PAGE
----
I heard from a UH grad during the Rice game a couple of weeks ago. He texted to say that while sitting there in the rain he was struck by how far UH had come. He said there was a full house at Robertson Stadium that night. That kind of game, he said, would have drawn maybe 15,000 just a few years earlier.

The University of Houston was left to die when the Southwest Conference broke up, and UH very nearly did that. The Coogs were 28-51 in the first seven seasons in Conference USA. They were 0-11 in 2001. Crowds routinely dipped below 20,000 at Robertson Stadium. Students stopped going to games.

When Dave Maggard interviewed for the UH AD job, he took a walk around campus and would stop random students and ask: “How’s the football team doing? How about the basketball team? Do you go to games?”

He found out that almost no one seemed to care about sports at UH and realized if he took the job, he’d have huge work to do, not just in coaches, facilities, graduation rates, etc., but also to change the culture of losing. Everything began to change when he hired Art Briles in 2003. Three years later, UH won the C-USA Championship Game in a packed Robertson Stadium, and Briles and Maggard celebrated with a long, emotional hug in the locker room. They’d done what almost no one thought possible.

The pre-Maggard attendance woes were something a lot of us 90s-era Coogs saw ahead. Attendance at the Dome was dreadful when the team was losing (or not playing UT or A&M). There was no reason to believe that taking games to a commuter college campus in a stadium that had long since seen better days was anything more than a cost-saver. My first game at Robertson certainly didn’t leave me impressed with the move.

But I recall the CUSA Championship game of the Kevin Kolb era and even though it’s hard to conjure significance from it when you’re used to seeing meaningful SWC games, the atmosphere definitely changed by that time. When I see the games on TV or online these days and I see the excitement that students have and that Case Keenum generates, that’s what I mean when I say there’s no stat on his resume that I need to see to consider Keenum the best quarterback that the University of Houston has ever seen. Better than Kolb, Ware, either Klingler, and from the veer era: Elston, Davis, Burrus, Woodall. You name it – any sport, and era, any name – Case just stands a little taller.

To me, stats don’t determine that. A perfect season or lack thereof doesn’t determine that. The NFL’s evaluation of him as a professional athlete doesn’t determine that. It’s strictly what one individual means to the school as a whole. And the fact is that there’s a very real sense that Keenum has made a meaningful impact on not just the athletic program, but to the school as a whole. Since that happens to be a school I grew up loving and rooting for, and later attending and graduating from, that makes me really appreciate what Case has accomplished as a student-athlete, as well as what the others that David Justice gives credit to have accomplished in their roles. It’s a very different UH than from what I grew up with … and that’s a good thing.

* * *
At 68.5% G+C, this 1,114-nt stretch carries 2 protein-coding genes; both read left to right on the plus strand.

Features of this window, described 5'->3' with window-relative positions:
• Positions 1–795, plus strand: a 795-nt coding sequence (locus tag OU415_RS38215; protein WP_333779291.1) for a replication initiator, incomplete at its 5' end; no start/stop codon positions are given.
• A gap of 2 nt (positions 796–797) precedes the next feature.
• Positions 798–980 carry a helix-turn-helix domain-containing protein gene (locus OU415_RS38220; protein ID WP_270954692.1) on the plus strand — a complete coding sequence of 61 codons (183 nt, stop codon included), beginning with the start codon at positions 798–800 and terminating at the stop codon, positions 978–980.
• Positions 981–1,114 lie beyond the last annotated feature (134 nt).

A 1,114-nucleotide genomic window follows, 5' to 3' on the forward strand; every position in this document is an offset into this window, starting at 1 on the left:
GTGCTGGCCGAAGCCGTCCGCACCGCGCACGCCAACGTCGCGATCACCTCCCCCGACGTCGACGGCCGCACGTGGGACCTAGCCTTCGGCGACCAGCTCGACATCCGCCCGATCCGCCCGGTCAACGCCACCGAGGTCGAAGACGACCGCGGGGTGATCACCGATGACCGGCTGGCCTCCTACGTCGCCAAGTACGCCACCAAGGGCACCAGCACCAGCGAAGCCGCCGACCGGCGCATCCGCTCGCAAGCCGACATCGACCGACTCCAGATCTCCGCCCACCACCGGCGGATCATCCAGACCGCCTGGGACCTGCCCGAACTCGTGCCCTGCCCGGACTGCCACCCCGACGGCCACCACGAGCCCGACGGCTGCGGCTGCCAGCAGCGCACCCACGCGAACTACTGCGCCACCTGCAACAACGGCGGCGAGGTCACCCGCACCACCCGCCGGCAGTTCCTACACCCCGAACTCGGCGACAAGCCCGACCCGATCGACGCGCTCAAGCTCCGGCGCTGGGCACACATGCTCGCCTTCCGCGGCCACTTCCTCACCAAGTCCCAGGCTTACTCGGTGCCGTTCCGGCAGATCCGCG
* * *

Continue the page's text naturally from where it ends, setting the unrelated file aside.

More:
I’m sure there will be slightly fewer tickets sold next season when I assume David Piland is leading the team instead of Case and the names on the back of his receivers’ jerseys will change from the talented crew we’re used to this season. But I know that whoever follows will be building on a lot of what Case Keenum built in his time here.

Whose State?

Here’s how the BCS rankings see things: UH is the best team in Texas.

 1. LSU             8-0
 2. Alabama         8-0
 3. Oklahoma State  8-0
 4. Stanford        8-0
 5. Boise State     7-0
 6. Oklahoma        7-1
 7. Arkansas        7-1
 8. Oregon          7-1
 9. South Carolina  7-1
10. Nebraska        7-1
11. Clemson         8-1
12. Virginia Tech   8-1
13. Houston         8-0
21. Texas           5-2

The AP poll has us 14th and UT at 26th. A&M and Texas Tech both fall out of the rankings after losses. If you’re old-school like me, the Jeff Sagarin rankings have UH at 23rd. I’m willing to go with a little modernity in light of that.

The Chron’s take on the rise in the polls can be read here. The story also mentions a nice honor for Case Keenum, winning the Walter Camp National Offensive Player of the Week after breaking the career TD Pass record against Rice. A win next week gives UH its best start ever and Case should get the last part of the QB career trifecta by throwing for more passing yards than Timmy Chang of Hawai’i.

At this point, only an undefeated season qualifies as gratifying. The hard part remains with a pesky SMU and Tulsa still on the schedule. Southern Miss or East Carolina are likely C-USA Championship foes and we managed to deal with ECU to the tune of 56-3. So … bowl game? C-USA typically sends their champion to the Liberty Bowl. Boise State is likely to block us from any BCS bowl contention.

But whether we play in Memphis or truly jilt the C-USA in going to another bowl, I have one opponent in mind: Texas. I don’t care what the rankings are. I don’t care what the silly sponsor name of an otherwise proud bowl game is. I just want to see my Coogs beat them and settle any possible disagreement over who the best team in the state is.